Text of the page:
Association of Transportation Safety Information Professionals (ATSIP)
Phoenix, AZ.

August 12-14
Texas Department of Transportation “Save a Life Summit”
San Antonio, Texas

September 2, 2009
Governors Highway Safety Association Annual Meeting
Savannah, Georgia

September 11, 2009
Oregon Transportation Summit
Portland, Oregon

October 8
Honda R&D Americas
Raymond, Ohio

October 10-11
INFORMS Roundtable
San Diego, CA

October 21, 2009
California State University-San Bernardino, Leonard Transportation Center
San Bernardino, CA

November 5
Southern New England Planning Association Planning Conference
Uncasville, Connecticut

January 6
Texas Transportation Forum
Austin, TX

January 19
Yale University
(with Donald Shoup; details to come)

Monday, February 22
Yale University School of Architecture
Eero Saarinen Lecture

Friday, March 19
University of Delaware
Delaware Center for Transportation

April 5-7
University of Utah
Salt Lake City
McMurrin Lectureship

April 19
International Bridge, Tunnel and Turnpike Association (Organization Management Workshop)
Austin, Texas

Monday, April 26
Edmonton Traffic Safety Conference
Edmonton, Canada

Monday, June 7
Canadian Association of Road Safety Professionals
Niagara Falls, Ontario

Wednesday, July 6
Fondo de Prevención Vial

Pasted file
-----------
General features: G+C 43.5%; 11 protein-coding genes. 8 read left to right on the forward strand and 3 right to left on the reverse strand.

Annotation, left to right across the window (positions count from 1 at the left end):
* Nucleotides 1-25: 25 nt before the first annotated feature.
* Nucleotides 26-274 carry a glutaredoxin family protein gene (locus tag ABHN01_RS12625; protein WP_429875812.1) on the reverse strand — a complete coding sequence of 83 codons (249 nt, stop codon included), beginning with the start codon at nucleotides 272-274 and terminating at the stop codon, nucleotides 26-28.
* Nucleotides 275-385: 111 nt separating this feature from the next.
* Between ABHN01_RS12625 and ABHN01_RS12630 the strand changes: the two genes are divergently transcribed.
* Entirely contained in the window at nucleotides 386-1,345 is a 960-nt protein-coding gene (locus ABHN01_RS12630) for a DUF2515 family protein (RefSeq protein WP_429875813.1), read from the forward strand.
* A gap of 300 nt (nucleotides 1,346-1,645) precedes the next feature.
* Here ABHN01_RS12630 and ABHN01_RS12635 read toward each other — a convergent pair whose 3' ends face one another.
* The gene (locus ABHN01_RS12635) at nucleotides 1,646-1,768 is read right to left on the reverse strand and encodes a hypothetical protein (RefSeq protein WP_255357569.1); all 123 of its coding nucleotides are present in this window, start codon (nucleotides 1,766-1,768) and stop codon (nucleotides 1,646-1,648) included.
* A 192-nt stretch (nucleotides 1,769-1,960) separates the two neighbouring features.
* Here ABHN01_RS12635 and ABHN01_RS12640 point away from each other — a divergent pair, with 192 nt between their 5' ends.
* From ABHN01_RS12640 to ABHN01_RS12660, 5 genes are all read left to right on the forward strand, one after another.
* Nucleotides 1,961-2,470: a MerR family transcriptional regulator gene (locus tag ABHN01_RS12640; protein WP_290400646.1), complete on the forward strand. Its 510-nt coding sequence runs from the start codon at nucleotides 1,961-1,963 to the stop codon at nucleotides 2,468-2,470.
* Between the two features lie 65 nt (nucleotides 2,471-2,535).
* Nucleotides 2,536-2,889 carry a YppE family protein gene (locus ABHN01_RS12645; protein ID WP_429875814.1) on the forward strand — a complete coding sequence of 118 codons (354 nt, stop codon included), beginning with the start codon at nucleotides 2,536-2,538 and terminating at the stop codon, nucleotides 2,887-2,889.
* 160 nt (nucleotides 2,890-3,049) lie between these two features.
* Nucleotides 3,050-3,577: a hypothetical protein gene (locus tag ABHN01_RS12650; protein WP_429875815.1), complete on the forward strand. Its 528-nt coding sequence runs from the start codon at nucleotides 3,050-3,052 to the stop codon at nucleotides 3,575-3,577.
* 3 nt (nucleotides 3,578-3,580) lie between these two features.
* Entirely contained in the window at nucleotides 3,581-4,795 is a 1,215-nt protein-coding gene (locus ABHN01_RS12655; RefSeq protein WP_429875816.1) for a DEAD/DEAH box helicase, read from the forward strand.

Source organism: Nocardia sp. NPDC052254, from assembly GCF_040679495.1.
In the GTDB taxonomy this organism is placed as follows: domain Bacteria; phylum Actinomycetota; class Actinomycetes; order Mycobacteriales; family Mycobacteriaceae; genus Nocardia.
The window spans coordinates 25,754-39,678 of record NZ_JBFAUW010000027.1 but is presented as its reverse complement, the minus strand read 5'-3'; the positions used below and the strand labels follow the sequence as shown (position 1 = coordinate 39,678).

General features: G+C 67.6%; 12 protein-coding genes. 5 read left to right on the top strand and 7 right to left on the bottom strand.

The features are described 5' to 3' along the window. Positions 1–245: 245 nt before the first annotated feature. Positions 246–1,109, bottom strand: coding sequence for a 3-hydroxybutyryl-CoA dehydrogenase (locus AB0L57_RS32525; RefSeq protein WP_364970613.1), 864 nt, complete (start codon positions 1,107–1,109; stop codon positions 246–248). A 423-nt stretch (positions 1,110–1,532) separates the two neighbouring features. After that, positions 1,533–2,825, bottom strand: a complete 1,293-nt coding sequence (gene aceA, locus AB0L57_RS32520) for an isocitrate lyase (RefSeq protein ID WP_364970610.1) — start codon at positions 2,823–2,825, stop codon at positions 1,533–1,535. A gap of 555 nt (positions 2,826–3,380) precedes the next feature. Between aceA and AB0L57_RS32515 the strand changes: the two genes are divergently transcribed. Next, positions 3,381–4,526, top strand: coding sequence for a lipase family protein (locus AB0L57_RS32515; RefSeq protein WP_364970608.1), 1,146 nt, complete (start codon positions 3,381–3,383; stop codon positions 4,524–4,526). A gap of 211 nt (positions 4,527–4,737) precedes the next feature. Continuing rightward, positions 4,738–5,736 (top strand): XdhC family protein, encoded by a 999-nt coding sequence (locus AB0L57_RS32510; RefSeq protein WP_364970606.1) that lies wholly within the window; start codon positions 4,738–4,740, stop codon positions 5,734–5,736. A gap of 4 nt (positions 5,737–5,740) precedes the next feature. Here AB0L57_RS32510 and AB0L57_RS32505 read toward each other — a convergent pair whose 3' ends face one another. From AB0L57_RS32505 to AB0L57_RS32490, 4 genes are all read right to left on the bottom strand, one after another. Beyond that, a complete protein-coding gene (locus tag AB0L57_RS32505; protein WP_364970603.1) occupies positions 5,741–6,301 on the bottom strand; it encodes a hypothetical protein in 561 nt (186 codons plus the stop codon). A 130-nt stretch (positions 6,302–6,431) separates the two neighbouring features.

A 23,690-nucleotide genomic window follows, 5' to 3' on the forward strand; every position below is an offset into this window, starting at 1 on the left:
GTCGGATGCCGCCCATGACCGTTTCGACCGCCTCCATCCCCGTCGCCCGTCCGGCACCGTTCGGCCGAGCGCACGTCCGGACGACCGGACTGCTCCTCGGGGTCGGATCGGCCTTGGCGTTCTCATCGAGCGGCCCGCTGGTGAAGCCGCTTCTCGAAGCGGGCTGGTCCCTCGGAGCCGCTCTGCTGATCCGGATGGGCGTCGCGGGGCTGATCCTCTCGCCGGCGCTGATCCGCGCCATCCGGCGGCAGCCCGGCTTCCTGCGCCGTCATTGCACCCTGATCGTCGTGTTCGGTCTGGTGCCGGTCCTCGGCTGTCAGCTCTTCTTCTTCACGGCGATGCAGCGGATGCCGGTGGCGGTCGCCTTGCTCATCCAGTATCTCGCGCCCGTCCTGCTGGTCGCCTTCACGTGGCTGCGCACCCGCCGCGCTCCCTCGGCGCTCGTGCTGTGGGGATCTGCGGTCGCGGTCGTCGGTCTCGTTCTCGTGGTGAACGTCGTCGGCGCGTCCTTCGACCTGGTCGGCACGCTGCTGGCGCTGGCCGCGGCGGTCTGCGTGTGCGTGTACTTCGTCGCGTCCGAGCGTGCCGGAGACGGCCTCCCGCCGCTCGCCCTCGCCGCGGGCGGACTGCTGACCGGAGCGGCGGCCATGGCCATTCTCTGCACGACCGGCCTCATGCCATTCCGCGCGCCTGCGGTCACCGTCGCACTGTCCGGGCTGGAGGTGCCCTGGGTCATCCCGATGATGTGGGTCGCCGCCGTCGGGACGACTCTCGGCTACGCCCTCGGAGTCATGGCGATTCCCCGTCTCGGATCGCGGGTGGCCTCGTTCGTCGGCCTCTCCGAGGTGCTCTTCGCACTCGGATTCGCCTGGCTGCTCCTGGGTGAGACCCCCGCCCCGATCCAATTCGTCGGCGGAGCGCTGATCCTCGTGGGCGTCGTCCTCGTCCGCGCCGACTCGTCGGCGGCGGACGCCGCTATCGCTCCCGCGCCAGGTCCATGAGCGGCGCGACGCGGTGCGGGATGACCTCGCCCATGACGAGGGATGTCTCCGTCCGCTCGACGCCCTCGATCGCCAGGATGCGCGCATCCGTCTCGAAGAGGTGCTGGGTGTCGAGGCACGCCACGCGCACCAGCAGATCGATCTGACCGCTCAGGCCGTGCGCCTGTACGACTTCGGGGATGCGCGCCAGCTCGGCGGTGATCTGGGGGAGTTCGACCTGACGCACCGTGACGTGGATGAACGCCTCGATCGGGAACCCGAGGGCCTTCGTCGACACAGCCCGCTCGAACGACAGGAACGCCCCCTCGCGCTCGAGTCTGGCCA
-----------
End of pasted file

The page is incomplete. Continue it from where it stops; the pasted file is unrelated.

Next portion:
Bogotá, Colombia

Tuesday, August 31
Royal Automobile Club
Perth, Australia

Wednesday, September 1
Australasian Road Safety Conference
Canberra, Australia

Wednesday, September 22

Wisconsin Department of Transportation’s
Traffic Incident Management Enhancement Program
Statewide Conference
Wisconsin Dells, WI

Wednesday, October 20
Rutgers University
Center for Advanced Infrastructure and Transportation
Piscataway, NJ

Tuesday, March 8, 2011
Ontario Injury Prevention Resource Centre
Injury Prevention Forum
Toronto

Monday, May 2
Idaho Public Driver Education Conference
Boise, Idaho

Tuesday, June 2, 2011
California Association of Cities
Costa Mesa, California

Sunday, August 21, 2011
American Association of Motor Vehicle Administrators
Milwaukee, Wisconsin

Wednesday, October 26, 2011
Attitudes: Iniciativa Social de Audi
Madrid, Spain

April 16, 2012
Institute for Sensible Transport Seminar
Gardens Theatre, QUT
Brisbane, Australia

April 17, 2012
Institute for Sensible Transport Seminar
Centennial Plaza, Sydney
Sydney, Australia

April 19, 2012
Institute for Sensible Transport Seminar
Melbourne Town Hall
Melbourne, Australia

January 30, 2013
University of Minnesota City Engineers Association Meeting
Minneapolis, MN

January 31, 2013
Metropolis and Mobile Life
School of Architecture, University of Toronto

February 22, 2013
ISL Engineering
Edmonton, Canada

March 1, 2013
Australian Road Summit
Melbourne, Australia

May 8, 2013
New York State Association of
Transportation Engineers
Rochester, NY

August 18, 2013
BoingBoing.com “Ingenuity” Conference
San Francisco, CA

September 26, 2013
TransComm 2013
(Meeting of American Association
of State Highway and Transportation
Officials’ Subcommittee on Transportation
Communications.
Grand Rapids MI

 

 

[del.icio.us] [Digg] [Facebook] [Google] [MySpace] [Slashdot] [StumbleUpon] [Yahoo!]
Twitter
April 2010
M T W T F S S
« Mar   May »
 1234
567891011
12131415161718
19202122232425
2627282930